Home Contact Us  
   

Nuclear - Articles

Print Bookmark Email Facebook Subscribe
#5300, 19 June 2017
 

Three Years of the Modi Government

Indian Nuclear Policy and Diplomacy
Manpreet Sethi
Senior Fellow and Project Leader, Nuclear Security, Centre for Air Power Studies (CAPS), New Delhi
 

Democracies often undergo swings in policies with a change of government. India’s nuclear policy, however, in both its dimensions - weapons and power generation - has enjoyed broad support across political parties. The pace of development of these programmes may have varied depending on the personal inclination of the leadership, but the general direction of the policies has mostly remained the same irrespective of the party in power. India’s ability to conduct nuclear tests in 1998 was enabled by the continued support given to the programme by leaders of all hues while occupying the prime minister’s chair between 1948-98.

More recently, the broad-based consensus on nuclear weapons-related issues has been demonstrated through the continuing validation of India’s nuclear doctrine. This was first articulated in 1999 (and officially accepted with slight revisions in 2003) under the National Democratic Alliance (NDA) government led by Prime Minister (PM) Atal Bihari Vajpayee. The change of administration in 2004 with the coming in of the UPA (United Progressive Alliance) government headed by Dr Manmohan Singh did not lead to any alteration in the doctrine over his terms (2004-2014). Subsequently, PM Narendra Modi has yet again expressed his support for the doctrine despite the noise made by his party during the election campaign about a possible doctrinal revision.

The PM’s endorsement of the doctrine, especially its attribute of no first use (NFU) early in his tenure was the right move to set the record straight on India’s nuclear strategy. Given that India believes that nuclear weapons are meant to deter use of similar weapons, the principle of NFU is grounded in sound political and military logic. Using them first is sure to bring back nuclear retaliation from India’s nuclear-armed adversaries, both of whom have secure second strike capabilities. Hopefully, India’s leadership will continue to understand and uphold this simple logic even as India is passing through not-so-benign nuclear developments in the neighbourhood. Even if the adversaries develop ostensibly counterforce capabilities, the NDA government would do the country a favour by steadfastly declining to go down the route of nuclear war-fighting. 

Instead of effecting any doctrinal changes, the focus of India’s nuclear strategy must be on capability build-up to further the survivability and reliability of the nuclear arsenal and to lend credence to the promise of assured retaliation. To its credit, the NDA government has retained the momentum on capability as evident in the regular testing of delivery systems. Its focus has also rightly been on the full operationalisation of INS Arihant as well as making future additions more potent to enhance the credibility of deterrence.

As regards India’s nuclear power programme, the NDA inherited the major breakthrough achieved through a full operationalisation of the Indo-US civilian nuclear cooperation agreement, including a waiver granted by the Nuclear Suppliers Group (NSG) to its members to do nuclear trade with India. The UPA had already captured the new opportunities through the signing of the memorandum of understanding (MoU) on peaceful nuclear cooperation with as many as 11 countries by 2011. However, the nuclear accident at Fukushima and the subsequent enactment of the Civil Liability Nuclear Damage Act (CLNDA), which was imbued with many strict provisions that the nuclear industry considered unfriendly for investment, significantly slowed India’s ability to encash the cooperation agreements.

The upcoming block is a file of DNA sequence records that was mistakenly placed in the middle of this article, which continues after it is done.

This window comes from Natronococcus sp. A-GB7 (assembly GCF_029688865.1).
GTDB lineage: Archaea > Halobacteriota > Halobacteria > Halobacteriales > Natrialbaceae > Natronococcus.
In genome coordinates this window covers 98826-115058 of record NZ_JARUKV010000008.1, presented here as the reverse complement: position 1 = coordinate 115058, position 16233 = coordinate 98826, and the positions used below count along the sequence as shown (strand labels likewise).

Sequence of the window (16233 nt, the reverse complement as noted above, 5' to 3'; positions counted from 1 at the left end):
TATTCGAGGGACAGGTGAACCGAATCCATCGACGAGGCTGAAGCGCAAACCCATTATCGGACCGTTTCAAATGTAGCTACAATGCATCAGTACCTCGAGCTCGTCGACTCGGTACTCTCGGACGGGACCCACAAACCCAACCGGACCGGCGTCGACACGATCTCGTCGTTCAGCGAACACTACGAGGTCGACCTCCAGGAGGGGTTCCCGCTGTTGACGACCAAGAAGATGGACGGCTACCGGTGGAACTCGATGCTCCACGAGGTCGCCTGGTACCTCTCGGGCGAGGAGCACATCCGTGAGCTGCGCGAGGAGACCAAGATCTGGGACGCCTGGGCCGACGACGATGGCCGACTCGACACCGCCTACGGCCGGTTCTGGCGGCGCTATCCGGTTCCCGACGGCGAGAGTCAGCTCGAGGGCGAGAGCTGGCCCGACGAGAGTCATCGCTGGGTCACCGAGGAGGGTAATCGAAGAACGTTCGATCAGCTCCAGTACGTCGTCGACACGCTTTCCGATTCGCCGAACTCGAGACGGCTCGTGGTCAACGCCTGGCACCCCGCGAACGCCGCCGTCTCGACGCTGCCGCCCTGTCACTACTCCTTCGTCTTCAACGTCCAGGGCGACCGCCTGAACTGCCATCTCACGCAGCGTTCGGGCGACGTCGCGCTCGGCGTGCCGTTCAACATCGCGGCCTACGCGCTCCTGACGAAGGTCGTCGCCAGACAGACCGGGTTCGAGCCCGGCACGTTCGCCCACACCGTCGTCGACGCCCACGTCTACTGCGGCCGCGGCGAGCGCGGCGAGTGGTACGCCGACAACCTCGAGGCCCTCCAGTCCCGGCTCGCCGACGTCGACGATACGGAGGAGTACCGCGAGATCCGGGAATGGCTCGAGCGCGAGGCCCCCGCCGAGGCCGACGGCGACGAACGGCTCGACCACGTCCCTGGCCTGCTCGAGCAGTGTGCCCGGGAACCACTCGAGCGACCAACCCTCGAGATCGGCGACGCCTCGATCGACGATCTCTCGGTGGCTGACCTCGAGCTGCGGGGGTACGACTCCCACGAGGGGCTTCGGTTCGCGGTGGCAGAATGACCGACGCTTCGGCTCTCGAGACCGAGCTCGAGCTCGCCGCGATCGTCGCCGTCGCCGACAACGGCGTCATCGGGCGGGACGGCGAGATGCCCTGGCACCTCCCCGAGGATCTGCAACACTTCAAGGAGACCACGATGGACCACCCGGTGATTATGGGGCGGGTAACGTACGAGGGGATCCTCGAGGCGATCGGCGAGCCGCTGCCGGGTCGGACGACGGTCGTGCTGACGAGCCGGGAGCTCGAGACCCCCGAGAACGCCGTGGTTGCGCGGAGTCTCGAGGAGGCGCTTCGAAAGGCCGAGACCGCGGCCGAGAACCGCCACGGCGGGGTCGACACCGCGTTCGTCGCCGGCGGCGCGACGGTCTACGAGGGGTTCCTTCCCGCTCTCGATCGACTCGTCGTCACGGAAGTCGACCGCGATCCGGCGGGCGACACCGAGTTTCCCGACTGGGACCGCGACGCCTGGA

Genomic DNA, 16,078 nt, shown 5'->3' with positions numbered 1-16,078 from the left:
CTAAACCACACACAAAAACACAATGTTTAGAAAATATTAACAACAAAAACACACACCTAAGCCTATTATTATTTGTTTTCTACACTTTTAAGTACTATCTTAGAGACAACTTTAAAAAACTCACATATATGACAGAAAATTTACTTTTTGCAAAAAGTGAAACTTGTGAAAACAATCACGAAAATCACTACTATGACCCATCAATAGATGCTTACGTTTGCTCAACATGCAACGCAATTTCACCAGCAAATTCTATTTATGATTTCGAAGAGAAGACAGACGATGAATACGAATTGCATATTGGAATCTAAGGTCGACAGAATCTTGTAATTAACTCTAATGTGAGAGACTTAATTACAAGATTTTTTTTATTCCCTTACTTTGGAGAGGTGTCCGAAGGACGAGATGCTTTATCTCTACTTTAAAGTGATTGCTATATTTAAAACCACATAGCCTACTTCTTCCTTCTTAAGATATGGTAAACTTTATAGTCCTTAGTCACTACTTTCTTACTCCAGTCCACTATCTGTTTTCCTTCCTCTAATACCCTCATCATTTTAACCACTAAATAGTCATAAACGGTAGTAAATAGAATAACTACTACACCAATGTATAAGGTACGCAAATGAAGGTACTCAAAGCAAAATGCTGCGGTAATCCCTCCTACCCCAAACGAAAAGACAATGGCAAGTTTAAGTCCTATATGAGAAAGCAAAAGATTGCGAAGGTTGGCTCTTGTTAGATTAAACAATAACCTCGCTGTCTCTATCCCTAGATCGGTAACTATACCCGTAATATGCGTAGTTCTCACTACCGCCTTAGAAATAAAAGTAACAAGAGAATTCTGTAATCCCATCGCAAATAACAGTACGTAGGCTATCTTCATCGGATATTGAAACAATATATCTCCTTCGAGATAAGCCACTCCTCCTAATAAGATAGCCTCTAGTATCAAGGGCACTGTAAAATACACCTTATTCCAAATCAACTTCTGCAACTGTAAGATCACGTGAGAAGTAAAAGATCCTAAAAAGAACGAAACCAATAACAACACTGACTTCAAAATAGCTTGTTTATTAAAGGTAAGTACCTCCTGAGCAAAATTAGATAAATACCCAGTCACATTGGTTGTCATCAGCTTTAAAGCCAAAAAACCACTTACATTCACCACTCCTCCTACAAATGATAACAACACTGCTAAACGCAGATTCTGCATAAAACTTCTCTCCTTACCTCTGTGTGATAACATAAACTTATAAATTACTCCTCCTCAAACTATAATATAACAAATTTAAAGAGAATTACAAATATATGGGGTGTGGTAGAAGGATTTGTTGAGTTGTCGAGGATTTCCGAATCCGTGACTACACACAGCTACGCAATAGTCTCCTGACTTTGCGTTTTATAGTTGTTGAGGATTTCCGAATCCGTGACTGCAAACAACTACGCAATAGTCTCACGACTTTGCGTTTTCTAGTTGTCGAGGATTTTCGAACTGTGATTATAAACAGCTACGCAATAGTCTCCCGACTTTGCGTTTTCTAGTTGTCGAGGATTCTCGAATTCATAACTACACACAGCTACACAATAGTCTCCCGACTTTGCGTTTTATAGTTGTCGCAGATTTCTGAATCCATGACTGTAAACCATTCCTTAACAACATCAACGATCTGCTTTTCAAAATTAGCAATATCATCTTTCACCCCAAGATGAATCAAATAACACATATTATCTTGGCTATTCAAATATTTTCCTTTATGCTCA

On its occupation of the seat of power, the NDA - whose main constituent party, the BJP, when in opposition had been responsible for the stridency of the CLNDA - began to take steps to resolve some of the hurdles to the rapid expansion of India’s nuclear energy programme. In order to address liability concerns, the government issued new clarifications on the provisions in 2015, besides creating an insurance pool to assure nuclear industry in 2016. PM Modi also used his visits to the major nuclear supplier countries to allay their fears. However, the results have been slow, running into further problems because of the flux in international nuclear industry. Even as price negotiations with AREVA were being worked out, it was taken over by Electricite de France (EdF). Organisational and procedural realignments at their end are sure to slow the finalisation of the contract with India. Meanwhile, in another blow, Westinghouse declared bankruptcy earlier this year, placing in jeopardy India’s cooperation with the Toshiba-Westinghouse consortium.

Owing to these developments, India has not yet been able to start construction of any imported reactor. However, in an attempt to keep some of the targets on track, the NDA government has approved the construction of 10 indigenous nuclear power plants of 700 MWe each. This is a good move and will boost the local nuclear industry. In fact, it would be best if the Nuclear Power Corporation of India Ltd (NPCIL), the national nuclear builder and operator, is able to show the capacity to build these plants with no financial overruns and time delays since nuclear power is today competing in the mind space with fast expanding renewable energy.

One major disappointment for the NDA has been its inability to secure NSG membership for India. On this issue, they seem to have run into the China Great Wall even as proactive Indian nuclear diplomacy was able to bring around some of the other countries that had earlier expressed reservations oabout India’s inclusion. China, however, remains intransigent for now and some clever diplomacy will be required to make a breakthrough here.

One such idea could be to prepare India to step into the nuclear export market with its own wares. India could be a nuclear supplier even without being an NSG member. It certainly has the requisite expertise especially in small and mid-sized nuclear reactors that could be suitable for many countries. In case the need for financial and fuel support to enable export of Indian nuclear reactors is felt, India could explore the possibility of partnering with some other nuclear suppliers such as Rosatom or even a Chinese company. In the next two years, the NDA administration could put in place a nuclear export strategy for India and provide a new direction and momentum to national nuclear policy and diplomacy.

Print Bookmark Email Facebook Subscribe
IPCS Columnists
Af-Pak Diary
D Suba Chandran
Resetting Kabul-Islamabad Relations: Three Key Issues
Can Pakistan Reset its Relations with Afghanistan?
The New Afghanistan: Four Major Challenges for President Ghani
Big Picture
Prof Varun Sahni